Feature: Special April Birthday Salute – Who Is She?????

Do you recognize this woman of great musical importance? Probably not, but...

By: Apr. 01, 2024
Feature: Special April Birthday Salute – Who Is She?????
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As the calendar page turns, it’s time for our monthly Cabaret Birthday feature, saluting a major musical figure born in the month just beginning— and the woman we’ve chosen has an incredible history.  As is the custom, the honoree is someone whose career has left a lasting mark.  But this time we are honoring someone you might never have heard of.  That’s because much of what she did was under the radar and she sometimes used a pseudonym.  She inspired some of the greatest songs of the great American Songbook.  Her name was Mae Beenott and she died in the year 2005 at the age of 106.  She was the executive secretary for the major music publishers for over 70 years and was so helpful in getting new songs recorded, played on radio and performed in concerts and on TV that major songwriters considered her their muse and good luck charm. To honor her, they created songs with her name in the title, copyrighting them that way and giving her 10 percent of the royalties. A supporter of the arts, she donated all of that income to a fund that awarded scholarships to aspiring cabaret singers, several of whom became our most treasured stars.

Shy by nature, Mae appreciated the gesture of having songs written about her but knew instinctively that they’d be more commercial or romantic without her name, so she would thank the writers and suggest revisions.  It became a tradition that lyricists would substitute a word that rhymed with her name. This was not known to the general public until her vast collection of demo recordings of the writers singing all the submitted tunes in their original form was found in her attic after her death.  There was Cole Porter’s “Night and Mae” (changed to “Night and Day”), two Irving Berlin pieces – one that began as an instrumental ode to her called “Mae: A Simple Melody” which he rewrote eventually as “Play a Simple Melody,” and “Mae, It Isn’t So,” revised as “Say It Isn’t So.”  Who knew that “Mae There” was the original version of The Pajama  Game number “Hey There” or that the Christmas perennial “Sleigh Ride” was published as “Mae Ride”?  Even Bob Dylan was one of her fans, writing “Mae, Lady Mae!” and recording it first that way with a 100-piece orchestra, now a collector’s item.  And Frank Sinatra’s signature hit was first presented as “My Mae” before it became –you guessed it — “My Way.”  Men in the music business often fell in love with her and, over the years, she was proposed to by George Gershwin, Dean Martin, and Mick Jagger.  She turned them all down, but was married six times, always to tuba players. Mae Beenott  also wrote songs herself but wasn’t interested in credit or fame, so she got them published under the names of writers she admired in the early days of their careers to get them recognition.  So, there are things she created that the world has always thought were the writings of Leonard Bernstein, The Beatles, and the great classical composer Gustav Sidney Popalapadopalous, Jr.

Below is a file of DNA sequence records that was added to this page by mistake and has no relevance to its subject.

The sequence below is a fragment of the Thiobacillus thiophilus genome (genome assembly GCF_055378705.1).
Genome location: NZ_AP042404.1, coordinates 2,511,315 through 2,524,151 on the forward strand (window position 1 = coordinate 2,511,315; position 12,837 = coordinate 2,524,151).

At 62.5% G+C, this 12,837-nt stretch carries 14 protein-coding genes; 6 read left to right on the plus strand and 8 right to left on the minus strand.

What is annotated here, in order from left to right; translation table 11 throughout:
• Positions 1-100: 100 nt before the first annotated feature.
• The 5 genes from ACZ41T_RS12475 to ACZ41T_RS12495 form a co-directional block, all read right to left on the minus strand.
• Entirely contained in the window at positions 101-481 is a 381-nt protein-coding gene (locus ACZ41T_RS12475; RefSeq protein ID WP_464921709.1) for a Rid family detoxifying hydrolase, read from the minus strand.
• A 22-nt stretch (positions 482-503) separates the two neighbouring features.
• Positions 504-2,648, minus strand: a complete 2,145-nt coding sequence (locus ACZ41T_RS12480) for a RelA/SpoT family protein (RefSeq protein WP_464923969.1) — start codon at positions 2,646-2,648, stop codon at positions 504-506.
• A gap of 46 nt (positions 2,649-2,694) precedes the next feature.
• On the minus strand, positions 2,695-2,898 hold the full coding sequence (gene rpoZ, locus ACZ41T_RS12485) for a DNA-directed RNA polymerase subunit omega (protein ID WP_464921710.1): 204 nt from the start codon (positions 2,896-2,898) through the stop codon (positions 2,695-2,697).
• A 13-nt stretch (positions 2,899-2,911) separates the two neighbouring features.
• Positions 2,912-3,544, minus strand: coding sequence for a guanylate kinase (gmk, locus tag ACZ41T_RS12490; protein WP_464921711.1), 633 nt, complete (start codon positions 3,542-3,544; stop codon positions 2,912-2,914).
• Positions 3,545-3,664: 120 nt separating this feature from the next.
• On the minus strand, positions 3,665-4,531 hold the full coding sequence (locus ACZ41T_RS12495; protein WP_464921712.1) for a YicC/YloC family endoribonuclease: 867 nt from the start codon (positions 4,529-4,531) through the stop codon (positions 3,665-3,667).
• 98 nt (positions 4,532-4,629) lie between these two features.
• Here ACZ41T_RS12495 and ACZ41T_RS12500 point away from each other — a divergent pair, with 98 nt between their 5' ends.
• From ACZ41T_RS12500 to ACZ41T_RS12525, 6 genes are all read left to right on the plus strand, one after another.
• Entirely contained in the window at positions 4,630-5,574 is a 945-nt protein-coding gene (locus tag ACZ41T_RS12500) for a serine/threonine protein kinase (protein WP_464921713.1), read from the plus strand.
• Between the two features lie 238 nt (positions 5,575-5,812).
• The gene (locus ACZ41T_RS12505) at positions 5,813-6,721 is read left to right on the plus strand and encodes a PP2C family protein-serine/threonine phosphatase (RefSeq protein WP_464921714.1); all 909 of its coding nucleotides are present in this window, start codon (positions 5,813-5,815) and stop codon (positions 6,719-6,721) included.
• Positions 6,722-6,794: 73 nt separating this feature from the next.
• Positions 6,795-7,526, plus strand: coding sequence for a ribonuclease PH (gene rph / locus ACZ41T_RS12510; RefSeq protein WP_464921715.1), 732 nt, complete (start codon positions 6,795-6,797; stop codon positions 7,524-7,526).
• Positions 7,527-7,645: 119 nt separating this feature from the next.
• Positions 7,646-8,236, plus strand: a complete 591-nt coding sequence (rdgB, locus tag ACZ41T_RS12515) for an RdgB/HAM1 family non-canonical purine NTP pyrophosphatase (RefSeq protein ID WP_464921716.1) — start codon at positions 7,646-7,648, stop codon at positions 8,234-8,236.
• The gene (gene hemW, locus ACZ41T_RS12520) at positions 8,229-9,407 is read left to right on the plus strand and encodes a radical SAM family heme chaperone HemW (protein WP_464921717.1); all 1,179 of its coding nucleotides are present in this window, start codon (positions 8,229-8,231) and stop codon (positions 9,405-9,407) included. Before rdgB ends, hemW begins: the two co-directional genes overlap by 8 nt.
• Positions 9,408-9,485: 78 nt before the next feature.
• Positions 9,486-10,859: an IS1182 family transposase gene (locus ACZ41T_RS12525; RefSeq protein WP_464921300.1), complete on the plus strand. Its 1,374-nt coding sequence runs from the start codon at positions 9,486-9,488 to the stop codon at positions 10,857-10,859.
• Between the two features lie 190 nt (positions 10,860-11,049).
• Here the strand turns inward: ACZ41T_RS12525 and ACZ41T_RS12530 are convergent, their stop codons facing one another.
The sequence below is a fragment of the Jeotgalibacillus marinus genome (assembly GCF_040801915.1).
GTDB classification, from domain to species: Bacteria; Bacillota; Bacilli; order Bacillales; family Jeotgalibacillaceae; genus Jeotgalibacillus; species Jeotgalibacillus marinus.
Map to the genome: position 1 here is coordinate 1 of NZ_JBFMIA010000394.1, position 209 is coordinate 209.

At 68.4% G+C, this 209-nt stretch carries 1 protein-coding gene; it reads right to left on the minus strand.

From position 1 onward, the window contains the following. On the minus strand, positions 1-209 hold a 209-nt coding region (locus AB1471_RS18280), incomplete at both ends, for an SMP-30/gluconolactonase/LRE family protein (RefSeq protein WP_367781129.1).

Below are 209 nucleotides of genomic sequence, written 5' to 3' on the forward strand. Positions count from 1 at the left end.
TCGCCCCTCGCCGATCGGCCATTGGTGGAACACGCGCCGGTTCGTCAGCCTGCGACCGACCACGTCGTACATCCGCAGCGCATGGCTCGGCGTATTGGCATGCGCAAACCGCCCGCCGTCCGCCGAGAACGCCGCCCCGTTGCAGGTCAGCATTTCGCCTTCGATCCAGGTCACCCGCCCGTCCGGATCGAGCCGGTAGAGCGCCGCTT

She used her life savings — and alimony from her six husbands — to create what would have been New York’s most elegant and largest cabaret nightclub, called Devil Mae Care.  But she decided the place was jinxed when, at the grand opening in 1975 that presented a revue of Stephen Sondheim songs, the star vocalist accidentally drank poison and died while singing “Being Alive.”  Mae closed the cabaret and it was turned into a pickle factory.  She later turned to singing herself and recorded 14 million-selling albums under her stage name — the one that will sound more familiar to you —  April Phool. Yes, April Phool— pronounced “April fool!!!!!”  Yes, everything above is merely a nutty April Fool’s Day joke.  Hey, didn't you notice that in the first sentence we said this story was "INCREDIBLE"--and that her other name would be pronounced in a way that questions what's presented as possibly true (Mae Beenott = Maybe not).....But, actually, we do have a lady of music born in April whom we want to salute.  Her first name isn’t Mae — but her last name is Maye.  The sensational Marilyn Maye was born on April 10 in the same year that Mickey Mouse first appeared on screen, bubble gum was invented, and the Broadway musical Rosalie opened with songs by the Gershwins, Sigmund Romberg, and P.G. Wodehouse, starring the performer Miss Maye was named after: Marilyn Miller.  And she's performing in Manhattan at 54 Below. Let’s “spell out” some facts about her:

M stands for the popular Master Classes she teaches to other singers.

A  stands for  April, the month she will be performing a bunch of nights at 54 Below. 

R stands for  RCA Victor, the record company that signed her back in the 1960s.

I  stands for Icon, which, in the cabaret world, she is.

L stands for Lifetime Achievement Award (she’s been given 8!!)

Y stands for Youthful, which she still seems to be.

N stands for New York City, where she makes her second home.

M stands for the Midwest, from whence she came.

A  stands for Albums– she’s got some great ones.

Y  stands for Years—she’s been singin’ for quite a few

E stands for Excellent, which kind of sums it all up.

….and you can see Marilyn Maye at 54 Below starting on April 9, the night before her birthday, with dates through April 20.  And that’s no April Fool's trick.

Feature: Special April Birthday Salute – Who Is She?????